Spend The Night In A Piece of History
During the 17th and 18th centuries, new Eastern and Central European immigrants, including Swiss and Germans, came to America and brought their expertise of log construction with them. Even the Scotch-Irish, who weren’t know for log building, adapted the form of the stone houses of their native country to log construction, and were part of the popularity across the frontier.
Through the late 18th and early 19th centuries, frontier settlers erected log cabins as they cleared land, winding their way south in and along the Appalachian valleys through the back country areas of Maryland, Virginia, the Carolinas and Georgia. They moved westward across the Appalachian Mountain into the Ohio and Mississippi River valleys bringing their valuable logcraft with them, into Kentucky and Tennessee, and as far to the southwest as eastern Texas. Unfortunately, we do not know the specific histories of the Cotton Gin Village cabins but we do know that most of them came from Kentucky or Tennessee.
Log buildings are known to have been constructed as temporary shelters by soldiers during the Revolutionary War, and across the country, Americans used logs not only to build houses, but also commercial structures, schools, churches, gristmills, barns, corncribs and a variety of outbuildings.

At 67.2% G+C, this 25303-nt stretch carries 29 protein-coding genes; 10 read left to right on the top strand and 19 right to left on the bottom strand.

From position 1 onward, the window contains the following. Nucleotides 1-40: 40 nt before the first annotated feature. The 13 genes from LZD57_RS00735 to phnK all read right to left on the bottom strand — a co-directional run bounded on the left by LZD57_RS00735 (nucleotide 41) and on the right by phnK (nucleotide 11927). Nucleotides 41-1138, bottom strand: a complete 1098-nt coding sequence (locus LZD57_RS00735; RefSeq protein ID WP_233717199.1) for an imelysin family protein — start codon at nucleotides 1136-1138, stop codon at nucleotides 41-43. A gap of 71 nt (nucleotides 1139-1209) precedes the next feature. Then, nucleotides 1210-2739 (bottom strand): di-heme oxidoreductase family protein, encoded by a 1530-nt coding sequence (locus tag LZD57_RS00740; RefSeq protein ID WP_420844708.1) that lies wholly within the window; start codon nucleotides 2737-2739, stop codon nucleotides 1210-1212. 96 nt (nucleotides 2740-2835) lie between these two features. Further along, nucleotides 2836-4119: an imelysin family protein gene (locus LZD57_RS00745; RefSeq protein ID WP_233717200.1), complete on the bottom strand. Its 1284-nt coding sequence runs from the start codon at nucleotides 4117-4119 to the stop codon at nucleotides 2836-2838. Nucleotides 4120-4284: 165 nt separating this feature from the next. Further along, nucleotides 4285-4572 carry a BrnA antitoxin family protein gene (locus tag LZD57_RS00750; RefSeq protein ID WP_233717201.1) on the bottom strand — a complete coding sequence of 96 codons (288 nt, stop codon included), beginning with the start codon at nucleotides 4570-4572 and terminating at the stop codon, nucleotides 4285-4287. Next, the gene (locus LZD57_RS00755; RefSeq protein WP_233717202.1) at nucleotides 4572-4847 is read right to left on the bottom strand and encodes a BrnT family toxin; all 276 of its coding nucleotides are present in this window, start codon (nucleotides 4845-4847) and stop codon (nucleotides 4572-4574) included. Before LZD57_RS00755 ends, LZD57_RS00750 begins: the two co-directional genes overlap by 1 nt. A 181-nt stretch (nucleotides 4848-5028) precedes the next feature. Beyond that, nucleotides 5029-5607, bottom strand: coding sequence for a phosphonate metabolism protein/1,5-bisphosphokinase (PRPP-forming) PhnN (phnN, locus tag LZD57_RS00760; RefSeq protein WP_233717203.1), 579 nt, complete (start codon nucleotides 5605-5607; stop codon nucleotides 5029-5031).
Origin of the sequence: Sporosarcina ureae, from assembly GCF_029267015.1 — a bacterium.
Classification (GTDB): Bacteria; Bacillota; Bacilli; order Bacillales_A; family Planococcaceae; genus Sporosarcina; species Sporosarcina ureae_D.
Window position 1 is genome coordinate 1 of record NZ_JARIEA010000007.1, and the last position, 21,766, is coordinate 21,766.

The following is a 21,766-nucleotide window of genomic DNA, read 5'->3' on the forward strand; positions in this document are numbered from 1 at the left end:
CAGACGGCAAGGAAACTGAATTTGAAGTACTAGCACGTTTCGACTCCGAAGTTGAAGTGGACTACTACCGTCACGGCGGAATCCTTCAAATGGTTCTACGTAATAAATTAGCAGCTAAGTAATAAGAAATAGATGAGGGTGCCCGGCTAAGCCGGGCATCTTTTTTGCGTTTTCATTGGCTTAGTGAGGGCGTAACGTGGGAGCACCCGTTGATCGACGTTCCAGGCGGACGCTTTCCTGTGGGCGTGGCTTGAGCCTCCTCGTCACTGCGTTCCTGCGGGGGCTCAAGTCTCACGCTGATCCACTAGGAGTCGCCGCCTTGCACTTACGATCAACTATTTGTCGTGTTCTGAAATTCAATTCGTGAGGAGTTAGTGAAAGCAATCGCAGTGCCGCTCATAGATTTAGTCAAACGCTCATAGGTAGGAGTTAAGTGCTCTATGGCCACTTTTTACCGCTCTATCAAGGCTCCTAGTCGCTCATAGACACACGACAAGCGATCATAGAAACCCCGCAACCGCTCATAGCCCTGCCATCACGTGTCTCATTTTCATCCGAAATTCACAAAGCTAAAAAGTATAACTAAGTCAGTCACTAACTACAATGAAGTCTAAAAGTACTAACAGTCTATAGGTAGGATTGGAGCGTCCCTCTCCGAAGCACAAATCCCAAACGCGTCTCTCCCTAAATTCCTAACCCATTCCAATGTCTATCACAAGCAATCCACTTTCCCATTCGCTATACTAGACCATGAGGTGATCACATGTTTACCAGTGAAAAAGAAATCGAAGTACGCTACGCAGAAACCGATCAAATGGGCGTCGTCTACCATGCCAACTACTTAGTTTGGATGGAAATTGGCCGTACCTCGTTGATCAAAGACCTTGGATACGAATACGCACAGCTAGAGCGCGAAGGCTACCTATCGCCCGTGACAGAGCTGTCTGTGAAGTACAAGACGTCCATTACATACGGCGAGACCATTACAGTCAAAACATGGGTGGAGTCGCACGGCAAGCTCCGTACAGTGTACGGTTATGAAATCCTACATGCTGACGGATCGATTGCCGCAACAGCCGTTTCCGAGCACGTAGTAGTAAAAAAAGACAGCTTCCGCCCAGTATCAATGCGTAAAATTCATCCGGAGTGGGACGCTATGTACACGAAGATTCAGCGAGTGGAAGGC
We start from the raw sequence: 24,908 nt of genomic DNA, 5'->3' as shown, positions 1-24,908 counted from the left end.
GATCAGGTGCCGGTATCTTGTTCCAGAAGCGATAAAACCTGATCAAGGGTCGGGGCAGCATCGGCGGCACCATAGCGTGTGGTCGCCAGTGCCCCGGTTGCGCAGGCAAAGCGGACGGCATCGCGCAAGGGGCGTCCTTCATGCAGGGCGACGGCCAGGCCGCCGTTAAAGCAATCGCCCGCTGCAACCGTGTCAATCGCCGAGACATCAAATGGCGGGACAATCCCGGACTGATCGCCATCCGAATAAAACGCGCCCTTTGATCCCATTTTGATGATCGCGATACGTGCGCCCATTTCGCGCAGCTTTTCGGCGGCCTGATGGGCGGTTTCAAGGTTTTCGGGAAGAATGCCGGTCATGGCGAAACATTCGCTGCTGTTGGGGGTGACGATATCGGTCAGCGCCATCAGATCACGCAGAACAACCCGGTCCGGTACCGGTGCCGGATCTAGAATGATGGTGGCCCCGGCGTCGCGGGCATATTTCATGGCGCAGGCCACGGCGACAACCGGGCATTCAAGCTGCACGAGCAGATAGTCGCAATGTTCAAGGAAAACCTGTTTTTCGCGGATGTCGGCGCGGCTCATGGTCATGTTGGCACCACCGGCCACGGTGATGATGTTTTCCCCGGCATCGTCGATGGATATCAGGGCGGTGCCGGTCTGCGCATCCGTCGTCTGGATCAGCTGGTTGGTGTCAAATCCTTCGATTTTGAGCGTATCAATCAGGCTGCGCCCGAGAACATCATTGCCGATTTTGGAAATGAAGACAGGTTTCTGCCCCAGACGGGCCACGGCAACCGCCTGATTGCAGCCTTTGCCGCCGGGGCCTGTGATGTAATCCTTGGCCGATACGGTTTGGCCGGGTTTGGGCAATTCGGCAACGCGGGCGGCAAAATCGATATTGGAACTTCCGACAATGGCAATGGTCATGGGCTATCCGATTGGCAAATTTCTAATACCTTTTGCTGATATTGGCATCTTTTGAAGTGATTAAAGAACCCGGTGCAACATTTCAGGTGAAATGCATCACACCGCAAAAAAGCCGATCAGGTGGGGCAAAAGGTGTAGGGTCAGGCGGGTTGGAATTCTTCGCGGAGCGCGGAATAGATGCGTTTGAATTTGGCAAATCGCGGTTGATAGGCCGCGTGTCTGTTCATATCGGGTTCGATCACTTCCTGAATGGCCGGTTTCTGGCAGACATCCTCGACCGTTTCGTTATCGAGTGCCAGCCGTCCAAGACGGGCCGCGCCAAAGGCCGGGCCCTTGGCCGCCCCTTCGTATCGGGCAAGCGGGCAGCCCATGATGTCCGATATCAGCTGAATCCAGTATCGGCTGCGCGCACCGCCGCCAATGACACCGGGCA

Log cabins are a symbol of character. They've come to represent hard work and patriotism in America. Many well-known figures, either real or legendary, bring to mind the log cabin. Abraham Lincoln, raised in a log cabin, retains the respect of a nation. Architectural styles will continue to change but the fascination of the log cabin remains. Modern log cabins, though comfortable and built more for looks than function, are a testament to their lasting popularity.
On your travels, you may occasionally see abandoned old log cabins sitting alone and empty on the horizon, solitary tributes to the determined dreams and harsh lives of their builders. We are happy to be part of a new generation of builders that are bringing these structures back to life.
Hopefully, your stay at the Cotton Gin Village, will not only return you home renewed and refreshed, but also with a greater appreciation for how easy we have it nowadays.
"Spent our 10th anniversary here and renewed our vows right outside in front of the waterfall."